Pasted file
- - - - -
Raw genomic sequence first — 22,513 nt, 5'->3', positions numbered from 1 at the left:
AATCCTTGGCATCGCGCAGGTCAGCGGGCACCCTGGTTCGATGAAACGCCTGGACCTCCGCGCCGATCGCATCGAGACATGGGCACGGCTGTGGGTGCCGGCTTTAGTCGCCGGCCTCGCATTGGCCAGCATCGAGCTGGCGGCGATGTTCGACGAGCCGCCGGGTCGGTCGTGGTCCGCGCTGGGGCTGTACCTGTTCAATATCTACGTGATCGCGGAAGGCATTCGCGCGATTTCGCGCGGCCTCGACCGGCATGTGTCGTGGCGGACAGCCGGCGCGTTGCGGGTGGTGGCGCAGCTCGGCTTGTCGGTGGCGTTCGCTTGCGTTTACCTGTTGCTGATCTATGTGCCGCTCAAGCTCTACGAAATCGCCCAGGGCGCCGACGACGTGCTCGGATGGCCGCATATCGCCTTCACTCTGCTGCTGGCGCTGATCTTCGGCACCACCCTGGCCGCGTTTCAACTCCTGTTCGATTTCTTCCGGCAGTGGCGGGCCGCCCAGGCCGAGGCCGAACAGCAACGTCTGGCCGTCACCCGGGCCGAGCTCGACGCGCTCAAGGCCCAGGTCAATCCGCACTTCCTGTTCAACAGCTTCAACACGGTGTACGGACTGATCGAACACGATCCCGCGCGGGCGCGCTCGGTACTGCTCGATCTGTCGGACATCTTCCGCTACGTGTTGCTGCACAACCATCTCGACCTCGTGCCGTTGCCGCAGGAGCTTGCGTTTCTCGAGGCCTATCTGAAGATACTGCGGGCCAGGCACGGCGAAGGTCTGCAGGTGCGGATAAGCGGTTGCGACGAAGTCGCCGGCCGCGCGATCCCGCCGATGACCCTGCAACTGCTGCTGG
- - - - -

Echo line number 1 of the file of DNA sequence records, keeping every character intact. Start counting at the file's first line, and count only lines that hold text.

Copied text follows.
Raw genomic sequence first — 22,513 nt, 5'->3', positions numbered from 1 at the left: